A gunman has been killed after attempting to break into the NATO-Georgian Joint Training and Evaluation Center outside the capital, Tbilisi.  The Defence Ministry said three people tried to break into the Krtsanisi National Training Centre, before one was shot dead by a soldier after they ignored warnings.  Georgia’s military police have launched an investigation into the incident.

Suicide bomb attack at state television station in Sukhumi, Abkhazia

On 17 October, an unidentified man blew himself up at entrance of a state television station in Sukhumi, Abkhazia. Georgian authorities believe that he was most likely not alone. The explosion occurred at approximately 07:05 local time. 

Parliamentary elections to be held on 8 October, 2016

Parliamentary elections are due to take place on 8 October, 2016, with the possibility of a second round at the end of October or beginning of November. The British Foreign and Commonwealth Office (FCO) states that although the pre-election atmosphere in the country is generally calm, some small-scale incidents have been reported. They advise travellers to take care and avoid any political meeting or demonstrations during this period. 

Six arrested for attempting to sell radioactive substances in Tbilisi

Georgia's security services arrested six people suspected of trying to sell radioactive substances. According to a statement on Monday, the authorities said that three Georgian and three Armenian nationals were trying to sell uranium-238 in the capital, Tbilisi. Further details have not been announced by the Interior Ministry; however it is believed that the nuclear material, found inside a container in the home of one of the suspects, would have sold for $200 million. Several people have been arrested in recent years trying to sell radioactive substances within countries of the former USSR, raising security concerns over the potential sale of these products to extremists and terrorist groups.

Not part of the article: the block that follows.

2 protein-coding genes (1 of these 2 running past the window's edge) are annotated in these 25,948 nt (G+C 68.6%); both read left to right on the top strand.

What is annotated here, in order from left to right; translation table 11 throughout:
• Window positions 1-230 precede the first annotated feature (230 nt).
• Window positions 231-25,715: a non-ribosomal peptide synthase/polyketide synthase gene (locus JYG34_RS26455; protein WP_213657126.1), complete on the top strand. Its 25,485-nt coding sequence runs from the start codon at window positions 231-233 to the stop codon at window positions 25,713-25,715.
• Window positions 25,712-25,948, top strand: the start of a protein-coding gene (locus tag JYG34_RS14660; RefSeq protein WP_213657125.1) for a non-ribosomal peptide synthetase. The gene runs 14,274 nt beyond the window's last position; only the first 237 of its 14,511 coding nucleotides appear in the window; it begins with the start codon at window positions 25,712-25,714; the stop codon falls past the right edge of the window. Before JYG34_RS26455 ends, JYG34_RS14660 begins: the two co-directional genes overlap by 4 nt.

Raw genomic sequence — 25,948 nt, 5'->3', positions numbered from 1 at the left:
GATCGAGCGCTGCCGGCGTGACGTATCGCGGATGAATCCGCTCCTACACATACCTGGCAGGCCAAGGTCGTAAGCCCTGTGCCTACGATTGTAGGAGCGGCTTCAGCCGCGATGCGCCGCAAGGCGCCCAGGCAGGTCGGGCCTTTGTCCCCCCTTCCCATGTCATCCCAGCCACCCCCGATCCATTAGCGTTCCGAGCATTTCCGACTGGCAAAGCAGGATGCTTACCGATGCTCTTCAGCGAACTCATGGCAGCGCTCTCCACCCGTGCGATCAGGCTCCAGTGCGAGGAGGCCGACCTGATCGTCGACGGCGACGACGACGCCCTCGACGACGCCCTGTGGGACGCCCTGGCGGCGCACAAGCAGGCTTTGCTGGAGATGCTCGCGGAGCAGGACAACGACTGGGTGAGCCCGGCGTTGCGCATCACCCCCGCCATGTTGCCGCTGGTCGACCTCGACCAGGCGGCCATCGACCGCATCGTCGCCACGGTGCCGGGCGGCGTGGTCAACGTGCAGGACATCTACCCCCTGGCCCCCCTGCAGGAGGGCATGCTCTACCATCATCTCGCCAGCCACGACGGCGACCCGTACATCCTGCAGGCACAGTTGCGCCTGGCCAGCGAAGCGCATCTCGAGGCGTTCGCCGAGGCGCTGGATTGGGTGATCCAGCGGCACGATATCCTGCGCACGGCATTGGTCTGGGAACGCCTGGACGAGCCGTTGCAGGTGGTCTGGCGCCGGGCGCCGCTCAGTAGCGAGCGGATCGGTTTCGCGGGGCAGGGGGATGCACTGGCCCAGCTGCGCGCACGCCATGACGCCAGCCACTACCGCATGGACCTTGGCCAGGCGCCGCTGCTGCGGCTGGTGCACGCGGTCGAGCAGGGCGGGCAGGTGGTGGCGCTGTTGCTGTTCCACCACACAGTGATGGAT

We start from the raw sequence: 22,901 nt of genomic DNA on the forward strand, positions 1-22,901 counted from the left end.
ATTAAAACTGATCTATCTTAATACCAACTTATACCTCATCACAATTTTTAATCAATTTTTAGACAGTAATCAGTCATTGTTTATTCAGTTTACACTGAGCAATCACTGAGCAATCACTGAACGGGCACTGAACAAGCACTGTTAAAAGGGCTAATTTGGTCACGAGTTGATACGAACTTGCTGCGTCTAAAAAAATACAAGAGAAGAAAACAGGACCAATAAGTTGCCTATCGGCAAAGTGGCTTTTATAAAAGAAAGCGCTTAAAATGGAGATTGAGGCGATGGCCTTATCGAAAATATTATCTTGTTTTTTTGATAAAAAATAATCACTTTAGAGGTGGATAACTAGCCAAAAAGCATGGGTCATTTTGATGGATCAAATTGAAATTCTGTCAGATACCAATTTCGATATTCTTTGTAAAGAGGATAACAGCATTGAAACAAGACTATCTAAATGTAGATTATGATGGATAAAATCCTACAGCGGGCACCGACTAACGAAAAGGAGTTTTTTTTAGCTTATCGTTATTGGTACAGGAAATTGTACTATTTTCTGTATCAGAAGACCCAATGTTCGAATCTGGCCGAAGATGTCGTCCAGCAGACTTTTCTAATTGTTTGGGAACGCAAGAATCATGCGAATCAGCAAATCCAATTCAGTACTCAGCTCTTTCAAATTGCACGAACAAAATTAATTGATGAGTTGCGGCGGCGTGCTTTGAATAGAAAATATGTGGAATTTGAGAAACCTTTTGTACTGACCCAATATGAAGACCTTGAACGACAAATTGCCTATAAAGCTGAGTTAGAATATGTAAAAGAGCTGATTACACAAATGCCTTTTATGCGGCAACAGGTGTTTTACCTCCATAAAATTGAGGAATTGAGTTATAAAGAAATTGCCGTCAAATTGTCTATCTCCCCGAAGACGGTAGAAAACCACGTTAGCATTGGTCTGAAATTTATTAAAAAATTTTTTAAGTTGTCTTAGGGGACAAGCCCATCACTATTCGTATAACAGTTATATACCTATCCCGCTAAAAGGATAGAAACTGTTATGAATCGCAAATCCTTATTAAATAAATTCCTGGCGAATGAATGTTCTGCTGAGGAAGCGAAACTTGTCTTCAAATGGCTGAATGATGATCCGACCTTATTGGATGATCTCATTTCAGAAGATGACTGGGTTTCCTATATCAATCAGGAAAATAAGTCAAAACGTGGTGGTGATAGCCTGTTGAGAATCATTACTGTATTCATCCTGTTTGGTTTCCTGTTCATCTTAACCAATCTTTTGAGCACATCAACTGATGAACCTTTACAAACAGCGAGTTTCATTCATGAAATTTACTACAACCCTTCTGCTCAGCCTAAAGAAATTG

Deadly flooding hits Tbilisi

At least 12 people have been killed in heavy flooding in the Georgian capital, Tbilisi.  Several animals also escaped from a zoo in the city, leading to officials to warn residents to stay indoors.  Tigers, lions, bears and wolves are thought to be loose, while a hippopotamus was subdued with a tranquilizer gun and recaptured.  The flooding began when the River Vere burst its banks following torrential rain on Saturday.

Georgia government faces confidence vote

Georgia's government faces a confidence vote in parliament after another minister quit the cabinet.  Levan Kipiani, the country's sports minister, has become the seventh cabinet minister to quit in less than a year. Prime Minister Irakly Garibashvili dismissed talk of disharmony and ruled out major personnel changes in the former Soviet republic of 4.5 million.

Opposition leader arrested on money laundering charges

A senior opposition leader has been arrested at Tbilisi airport on money laundering charges.  Gigi Ugulava, one of the leaders of the United National Movement (UNM), was catching a flight to Ukraine when he was detained.  In a statement the UNM said the arrest "marks a deepening of the government's agenda of political retribution and persecution of the opposition."

President of Abkhazia flees capital amid unrest

The president of the breakaway region of Abkhazia has fled from the capital, Sukhumi, after opposition protesters stormed his office.  Alekander Ankvab is reported to have escaped to his home town of Gudata, where he said he is meeting with his Security Council to "stabilise the situation".  Russia has expressed concern over the unrest in the Black Sea region, which most international government's consider to still be part of Georgia.

Leader of breakaway Abkhazia resigns after protests

The leader of the breakaway region of Abkhazia, Raul Khadzhimba, has announced his resignation after days of protests. In a statement, Khadzhimba's office confirmed: “The president is resigning the powers of head of state in the name of peace and stability in the country." Khadzhimba was re-elected during a contested election in September. Protesters claim there were widespread irregularities in the electoral process. The presidential office has denounced the protest as a coup attempt. Abkhazia is considered part of Georgia by most countries. However, Russia is among those that recognise its independence. According to the Russian-based TASS news agency, the local parliament is expected to convene to nominate an interim president.

Georgia Data Sheet

Population:
4.4 million
Major Religion/s:
Christianity
International dialing code:
+995
International dialing prefix:
810
Emergency services:
112
Drives:
Right
Voltage:
220V
Climate:
Varies from sub-tropical in the west to continental in the east
Ohter Major Cities:
Kutaisi, Batoumi, Sokhumi
Borders:
Turkey, Armenia, Azerbaijan, Russian Federation